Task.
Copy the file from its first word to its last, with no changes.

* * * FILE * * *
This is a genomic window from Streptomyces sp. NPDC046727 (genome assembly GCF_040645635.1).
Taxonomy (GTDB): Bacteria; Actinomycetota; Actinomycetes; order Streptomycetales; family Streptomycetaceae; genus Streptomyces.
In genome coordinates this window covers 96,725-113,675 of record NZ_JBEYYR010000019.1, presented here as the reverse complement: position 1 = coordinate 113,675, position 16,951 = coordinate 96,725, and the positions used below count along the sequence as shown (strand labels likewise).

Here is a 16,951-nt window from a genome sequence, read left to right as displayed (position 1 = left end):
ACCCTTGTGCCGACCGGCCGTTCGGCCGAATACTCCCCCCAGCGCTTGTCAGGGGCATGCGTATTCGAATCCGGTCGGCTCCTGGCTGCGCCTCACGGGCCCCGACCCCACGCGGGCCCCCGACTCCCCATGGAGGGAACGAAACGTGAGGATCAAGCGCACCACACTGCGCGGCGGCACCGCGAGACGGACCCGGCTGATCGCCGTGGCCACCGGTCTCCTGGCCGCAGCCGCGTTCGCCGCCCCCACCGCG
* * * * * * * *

This is a genomic window from Streptomyces sp. NPDC046727 (genome assembly GCF_040645635.1).
Taxonomy (GTDB): Bacteria; Actinomycetota; Actinomycetes; order Streptomycetales; family Streptomycetaceae; genus Streptomyces.
In genome coordinates this window covers 96,725-113,675 of record NZ_JBEYYR010000019.1, presented here as the reverse complement: position 1 = coordinate 113,675, position 16,951 = coordinate 96,725, and the positions used below count along the sequence as shown (strand labels likewise).

Here is a 16,951-nt window from a genome sequence, read left to right as displayed (position 1 = left end):
ACCCTTGTGCCGACCGGCCGTTCGGCCGAATACTCCCCCCAGCGCTTGTCAGGGGCATGCGTATTCGAATCCGGTCGGCTCCTGGCTGCGCCTCACGGGCCCCGACCCCACGCGGGCCCCCGACTCCCCATGGAGGGAACGAAACGTGAGGATCAAGCGCACCACACTGCGCGGCGGCACCGCGAGACGGACCCGGCTGATCGCCGTGGCCACCGGTCTCCTGGCCGCAGCCGCGTTCGCCGCCCCCACCGCG